In the movie, Steve Rogers tries to get into the American Army. He is rejected. A scientist notices his determination and gives him a chance to be in a part of the Army where he could get chosen to be a super soldier. Being a super soldier makes him very strong and tall and he wouldn’t be a weak kid anymore. The American Army uses him as an advertisement to try to get people to enlist into the Army. When he goes to Europe to the 107th Army camp, which is a part of the army where his best friend is, he finds out that his friend Bucky was captured by Hydra. Steve goes to save Bucky and 400 other soldiers by breaking into a Hydra base. He succeeds. They see him as a warrior now! Red Skull is trying to bomb the East Coast of America, so to stop that he puts his plane in ice. He freezes with the plane for 75 years and wakes up in the 2010’s. 

Captain America is an upstander. Steve Rodgers was willing to try something experementle to save a lot of people. First Captain America saves over 400 people from a Hydra base. It was a really dangerous mission because Hydra had weapons from the very powerful object the Tesseract. During the Holocaust, the American Army with Allied countries came and saved many people too. Finally, Steve Rodgers is like Nicholas Winton because they both saved people from the Nazis.

         I absolutely love this movie. It is my favorite solo superhero movie made by Marvel. I like the big backstory of Steve Rogers included by Marvel before the actual epic figh­­­ting scenes begins. One of my favorite parts about the movie is how Marvel makes it serious but also very humorous at the same time.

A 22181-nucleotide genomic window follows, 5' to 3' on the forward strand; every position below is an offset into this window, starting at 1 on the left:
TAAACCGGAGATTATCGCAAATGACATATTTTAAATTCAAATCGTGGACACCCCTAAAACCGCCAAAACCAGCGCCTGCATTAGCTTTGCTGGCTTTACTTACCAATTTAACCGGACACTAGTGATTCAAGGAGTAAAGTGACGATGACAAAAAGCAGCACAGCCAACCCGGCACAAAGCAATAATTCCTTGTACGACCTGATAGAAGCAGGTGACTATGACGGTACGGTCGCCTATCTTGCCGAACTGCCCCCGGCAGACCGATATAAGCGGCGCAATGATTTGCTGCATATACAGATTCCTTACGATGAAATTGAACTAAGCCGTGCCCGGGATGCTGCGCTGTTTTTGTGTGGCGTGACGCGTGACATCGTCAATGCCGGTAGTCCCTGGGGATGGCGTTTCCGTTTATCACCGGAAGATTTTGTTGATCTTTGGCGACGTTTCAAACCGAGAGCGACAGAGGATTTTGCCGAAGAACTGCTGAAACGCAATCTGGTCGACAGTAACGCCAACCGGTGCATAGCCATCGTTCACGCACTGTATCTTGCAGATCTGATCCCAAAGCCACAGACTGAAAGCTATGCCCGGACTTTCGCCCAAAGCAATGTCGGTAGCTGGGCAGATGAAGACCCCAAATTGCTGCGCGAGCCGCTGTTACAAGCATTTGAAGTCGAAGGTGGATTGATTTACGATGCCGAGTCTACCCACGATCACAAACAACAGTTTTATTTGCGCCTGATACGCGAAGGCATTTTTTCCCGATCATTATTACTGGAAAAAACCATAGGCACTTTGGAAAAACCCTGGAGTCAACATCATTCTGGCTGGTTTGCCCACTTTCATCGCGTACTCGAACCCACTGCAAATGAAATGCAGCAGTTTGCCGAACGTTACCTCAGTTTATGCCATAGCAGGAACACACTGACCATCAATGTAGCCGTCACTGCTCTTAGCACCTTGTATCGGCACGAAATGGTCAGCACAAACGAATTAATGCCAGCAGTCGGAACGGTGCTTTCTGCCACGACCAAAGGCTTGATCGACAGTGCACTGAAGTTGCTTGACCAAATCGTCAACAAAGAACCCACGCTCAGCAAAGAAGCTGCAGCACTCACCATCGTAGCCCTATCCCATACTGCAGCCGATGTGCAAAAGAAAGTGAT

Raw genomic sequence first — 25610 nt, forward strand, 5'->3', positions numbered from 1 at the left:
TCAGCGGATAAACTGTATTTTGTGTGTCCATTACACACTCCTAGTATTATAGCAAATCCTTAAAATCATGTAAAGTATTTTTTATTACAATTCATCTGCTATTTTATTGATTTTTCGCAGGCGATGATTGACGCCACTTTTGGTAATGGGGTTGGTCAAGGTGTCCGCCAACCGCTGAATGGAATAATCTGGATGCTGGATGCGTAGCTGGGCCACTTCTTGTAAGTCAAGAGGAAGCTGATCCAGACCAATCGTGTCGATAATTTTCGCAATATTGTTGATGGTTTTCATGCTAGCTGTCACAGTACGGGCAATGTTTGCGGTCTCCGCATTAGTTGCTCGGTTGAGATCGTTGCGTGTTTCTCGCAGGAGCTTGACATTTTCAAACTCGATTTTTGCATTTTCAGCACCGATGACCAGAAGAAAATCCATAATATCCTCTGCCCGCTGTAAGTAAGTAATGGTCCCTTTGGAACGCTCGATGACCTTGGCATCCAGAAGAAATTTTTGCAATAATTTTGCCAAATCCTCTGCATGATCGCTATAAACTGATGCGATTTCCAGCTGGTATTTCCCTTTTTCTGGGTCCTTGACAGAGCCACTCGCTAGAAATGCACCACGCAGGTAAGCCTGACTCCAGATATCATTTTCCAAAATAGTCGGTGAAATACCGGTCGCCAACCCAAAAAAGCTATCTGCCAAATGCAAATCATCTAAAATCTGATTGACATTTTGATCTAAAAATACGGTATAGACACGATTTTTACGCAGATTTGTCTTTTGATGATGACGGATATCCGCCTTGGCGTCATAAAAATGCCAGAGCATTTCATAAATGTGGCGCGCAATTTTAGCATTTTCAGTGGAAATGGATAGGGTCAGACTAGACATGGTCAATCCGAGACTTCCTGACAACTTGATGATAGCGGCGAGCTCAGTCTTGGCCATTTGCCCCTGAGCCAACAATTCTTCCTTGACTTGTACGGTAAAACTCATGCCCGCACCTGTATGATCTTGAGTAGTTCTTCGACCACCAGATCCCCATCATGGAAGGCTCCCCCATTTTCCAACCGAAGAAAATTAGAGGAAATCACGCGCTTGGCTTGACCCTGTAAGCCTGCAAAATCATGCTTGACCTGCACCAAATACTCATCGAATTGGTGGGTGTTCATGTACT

Fumiko was an upstander and helped others by teaching children about the Holocaust in Japanese and trying to spread Hana’s story. Hana’s story was important to Fumiko because Hana was symbolized for those who had died in the Halocaust. Fumiko traveled around the world and did a lot of research to find out more about Hana’s story. Hana was a 13 year old girl who was separated from her family, and she was sent to Auschwitz. Hana loved to do art, farming, and reading. My clay sculptures symbolize what she had in her life and what she loved to do.


On Taking the Unit from Classroom to Google Classroom

With the spread of coronavirus and closing of physical school buildings this spring, the learning environment at Rashi shifted from desks and chairs in the classroom to laptops and webcams in homes with Rashi Online.

This past week, Grade 5 students met via Google Classroom with David Schechter, a survivor of Auschwitz and Buchenwald. David lives in Miami with his family. He said he speaks to children as far as his voice can carry him, we are fortunate that Zoom allowed us to all hear his story.

Mr. Schechter told his story, how he wasn’t even 12 years old when he was taken away from his home in the countryside of Slovakia. He told the Rashi students: “It is your responsibility to ask questions. It is my responsibility to tell you my story and what happened. There are so many [Holocaust] deniers. I want you to find a denier, or when a denier confronts you — tell them you know better, tell them you heard me tell you [my story].”

It is your responsibility to ask questions. It is my responsibility to tell you my story and what happened.

What hasn’t changed with the shift to Rashi Online is the depth of teaching. Ms. Glanz shares “in some ways, the unit has become even deeper.” She was able to weave Language Arts into the unit, in a way less possible before. She continues, “my students just finished essay responses to the book Number the Stars, instead of a traditional test we’ve done in the past. ​Their work was outstanding – thoughtful and well-written. I couldn’t be prouder. We will be keeping that summative assessment for next year!”